As we near Passover, Jewish communities offer ‘model seders’ to spread the message of religious freedom

This photograph from the 2023 diplomatic seder, hosted by the JCRC/AJC in southeast Michigan, is used with permission.

‘The message of freedom resonates with all people worldwide.’

SUNSET, WEDNESDAY APRIL 5—That’s when millions of Jewish men, women and children around the world will sit down for seder meals in their homes as the week of Passover begins. However, in March, many Jewish communities are offering their annual “model seders,” shortened versions of traditional seders that are presented for the education of non-Jewish neighbors.

The goal of these early versions of the seder is to help spread a deeper understanding of Judaism and the central theme of protecting religious freedom. That’s especially important in this era when religious freedom is endangered in so many parts of the world.

The Washington Post is among the leading news organizations reporting on the dangerous rise of antisemitism in America. The Post reported: “At points in the past half-century, many U.S. antisemitism experts thought this country could be aging out of it, that hostility and prejudice against Jews were fading in part because younger Americans held more accepting views than did older ones. But a new survey shows how widely held such beliefs are in the United States today, including among younger Americans.”

That’s why Jewish groups across the U.S. make an effort each year to invite their neighbors to experience educational versions of the seder, which highlight the ancient story of the quest for religious freedom as Moses led his people out of slavery in Egypt.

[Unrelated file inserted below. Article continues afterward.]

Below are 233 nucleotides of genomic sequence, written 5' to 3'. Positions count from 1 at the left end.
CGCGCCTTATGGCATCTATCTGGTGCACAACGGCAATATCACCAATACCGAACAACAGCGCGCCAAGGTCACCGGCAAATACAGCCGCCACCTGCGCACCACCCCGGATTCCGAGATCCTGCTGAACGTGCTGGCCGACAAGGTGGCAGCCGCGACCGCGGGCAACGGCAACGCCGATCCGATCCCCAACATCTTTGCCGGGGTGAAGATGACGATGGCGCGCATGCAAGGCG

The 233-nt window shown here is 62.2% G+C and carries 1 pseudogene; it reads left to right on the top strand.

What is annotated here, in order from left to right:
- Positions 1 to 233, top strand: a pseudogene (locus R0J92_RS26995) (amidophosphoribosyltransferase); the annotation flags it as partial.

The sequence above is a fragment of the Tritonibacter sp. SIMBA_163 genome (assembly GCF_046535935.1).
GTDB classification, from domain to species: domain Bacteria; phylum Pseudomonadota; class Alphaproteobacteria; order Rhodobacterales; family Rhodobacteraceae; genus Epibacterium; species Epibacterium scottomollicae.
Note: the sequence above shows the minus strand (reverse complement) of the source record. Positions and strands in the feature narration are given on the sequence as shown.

This week in southeast Michigan, the Jewish Community Relations Council and the American Jewish Committee (JCRC/AJC) held a model seder for religious leaders from other faiths as well as diplomatic officials who represent their nations in Michigan. These guests were welcomed with:

It is with great pleasure and gratitude that we welcome you to our Annual Diplomatic Seder. We are pleased to be joined by representatives of many countries, interfaith partners from across Metro Detroit, young leaders, and our board leadership. Tonight’s Seder once again promises a global experience—one incorporating various texts and customs representing Jewish communities across the world. The message of freedom resonates with all people worldwide. We hope you will enjoy the entire experience, and we encourage you to participate together with your tablemates, asking questions and sharing customs. We look forward to many more shared celebrations in the future.

Front cover of the JCRC/AJC Haggadah.

Similar words of welcome are used at model seders held in communities around the world. By inviting non-Jews into an experience of the seder meal, those friends leave with a fresh sense of how much they share with their Jewish neighbors. They also typically go home with a specially designed Haggadah, the book that guides Jews through the seder each year. In Michigan, that booklet displayed colorful flags from around the world.